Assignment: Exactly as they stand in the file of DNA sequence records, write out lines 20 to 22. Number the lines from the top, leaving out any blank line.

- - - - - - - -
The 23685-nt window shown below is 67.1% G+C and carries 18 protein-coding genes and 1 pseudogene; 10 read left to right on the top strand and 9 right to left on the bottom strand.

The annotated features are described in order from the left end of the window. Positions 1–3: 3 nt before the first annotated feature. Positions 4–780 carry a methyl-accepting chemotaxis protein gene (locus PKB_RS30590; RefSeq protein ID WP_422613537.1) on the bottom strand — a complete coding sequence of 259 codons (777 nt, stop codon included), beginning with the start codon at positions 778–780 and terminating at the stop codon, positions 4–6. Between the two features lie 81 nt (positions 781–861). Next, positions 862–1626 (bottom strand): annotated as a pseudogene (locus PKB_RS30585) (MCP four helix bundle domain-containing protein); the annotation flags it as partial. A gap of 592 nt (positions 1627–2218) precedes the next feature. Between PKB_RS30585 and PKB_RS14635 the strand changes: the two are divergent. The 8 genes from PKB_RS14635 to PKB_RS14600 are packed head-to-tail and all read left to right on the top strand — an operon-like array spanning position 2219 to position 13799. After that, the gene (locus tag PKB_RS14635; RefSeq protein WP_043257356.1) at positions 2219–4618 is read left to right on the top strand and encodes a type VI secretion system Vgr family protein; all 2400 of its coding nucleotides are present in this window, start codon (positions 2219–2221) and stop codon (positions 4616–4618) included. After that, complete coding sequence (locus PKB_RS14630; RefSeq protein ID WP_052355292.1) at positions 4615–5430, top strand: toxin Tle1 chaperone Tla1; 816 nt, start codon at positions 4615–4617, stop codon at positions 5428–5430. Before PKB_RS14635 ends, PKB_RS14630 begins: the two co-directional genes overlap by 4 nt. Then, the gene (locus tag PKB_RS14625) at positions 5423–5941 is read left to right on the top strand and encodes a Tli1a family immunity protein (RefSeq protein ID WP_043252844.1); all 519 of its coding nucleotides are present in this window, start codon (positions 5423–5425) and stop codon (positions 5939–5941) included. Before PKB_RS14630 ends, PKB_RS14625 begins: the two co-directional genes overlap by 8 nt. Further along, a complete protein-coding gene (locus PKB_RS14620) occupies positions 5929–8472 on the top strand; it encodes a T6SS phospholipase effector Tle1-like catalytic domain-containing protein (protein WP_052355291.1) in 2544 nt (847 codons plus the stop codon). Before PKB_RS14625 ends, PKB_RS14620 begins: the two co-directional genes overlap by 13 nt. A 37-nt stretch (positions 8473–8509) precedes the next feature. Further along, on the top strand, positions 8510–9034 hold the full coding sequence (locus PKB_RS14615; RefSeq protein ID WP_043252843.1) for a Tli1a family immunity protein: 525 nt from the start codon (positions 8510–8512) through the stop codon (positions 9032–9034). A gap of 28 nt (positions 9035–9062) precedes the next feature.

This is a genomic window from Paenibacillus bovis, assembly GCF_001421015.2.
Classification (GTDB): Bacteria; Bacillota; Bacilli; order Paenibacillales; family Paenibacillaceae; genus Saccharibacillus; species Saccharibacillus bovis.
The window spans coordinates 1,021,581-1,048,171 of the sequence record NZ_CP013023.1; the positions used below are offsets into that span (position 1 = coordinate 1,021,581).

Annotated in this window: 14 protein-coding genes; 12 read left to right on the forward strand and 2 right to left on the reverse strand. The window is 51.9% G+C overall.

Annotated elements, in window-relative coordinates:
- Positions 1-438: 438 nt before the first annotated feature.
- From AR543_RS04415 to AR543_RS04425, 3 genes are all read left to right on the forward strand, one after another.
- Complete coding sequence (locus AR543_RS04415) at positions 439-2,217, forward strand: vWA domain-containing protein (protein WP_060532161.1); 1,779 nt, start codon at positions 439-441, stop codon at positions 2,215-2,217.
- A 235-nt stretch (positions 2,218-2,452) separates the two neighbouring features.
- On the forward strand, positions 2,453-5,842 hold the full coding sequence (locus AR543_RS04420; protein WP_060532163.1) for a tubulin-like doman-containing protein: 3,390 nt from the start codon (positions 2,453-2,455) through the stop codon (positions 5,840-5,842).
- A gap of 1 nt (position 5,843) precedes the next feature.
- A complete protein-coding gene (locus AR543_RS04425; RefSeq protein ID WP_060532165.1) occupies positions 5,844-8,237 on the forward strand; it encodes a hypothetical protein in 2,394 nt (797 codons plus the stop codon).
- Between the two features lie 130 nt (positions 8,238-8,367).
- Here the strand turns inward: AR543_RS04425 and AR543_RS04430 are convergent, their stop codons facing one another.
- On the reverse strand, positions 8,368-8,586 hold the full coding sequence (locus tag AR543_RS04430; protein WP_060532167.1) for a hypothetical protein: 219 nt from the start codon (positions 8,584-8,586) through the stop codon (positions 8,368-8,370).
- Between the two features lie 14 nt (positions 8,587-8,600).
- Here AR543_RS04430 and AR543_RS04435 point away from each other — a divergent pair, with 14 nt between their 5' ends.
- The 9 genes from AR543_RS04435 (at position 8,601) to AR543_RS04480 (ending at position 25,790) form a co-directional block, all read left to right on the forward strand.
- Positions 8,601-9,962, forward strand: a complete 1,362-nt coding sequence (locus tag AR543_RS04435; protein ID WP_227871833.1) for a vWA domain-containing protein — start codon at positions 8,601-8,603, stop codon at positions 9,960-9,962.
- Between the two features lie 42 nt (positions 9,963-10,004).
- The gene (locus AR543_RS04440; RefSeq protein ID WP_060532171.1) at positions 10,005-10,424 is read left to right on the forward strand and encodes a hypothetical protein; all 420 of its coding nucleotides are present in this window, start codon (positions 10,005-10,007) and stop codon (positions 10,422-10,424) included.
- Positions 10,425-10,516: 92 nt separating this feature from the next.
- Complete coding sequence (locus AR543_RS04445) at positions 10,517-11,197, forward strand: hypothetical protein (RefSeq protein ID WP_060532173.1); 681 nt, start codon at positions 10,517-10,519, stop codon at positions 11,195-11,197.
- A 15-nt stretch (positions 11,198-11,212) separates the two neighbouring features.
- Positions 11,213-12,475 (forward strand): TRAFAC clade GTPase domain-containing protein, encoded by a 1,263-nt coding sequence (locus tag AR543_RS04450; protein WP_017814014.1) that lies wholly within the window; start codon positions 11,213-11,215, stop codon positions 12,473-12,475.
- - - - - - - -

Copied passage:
- The 9 genes from AR543_RS04435 (at position 8,601) to AR543_RS04480 (ending at position 25,790) form a co-directional block, all read left to right on the forward strand.
- Positions 8,601-9,962, forward strand: a complete 1,362-nt coding sequence (locus tag AR543_RS04435; protein ID WP_227871833.1) for a vWA domain-containing protein — start codon at positions 8,601-8,603, stop codon at positions 9,960-9,962.
- Between the two features lie 42 nt (positions 9,963-10,004).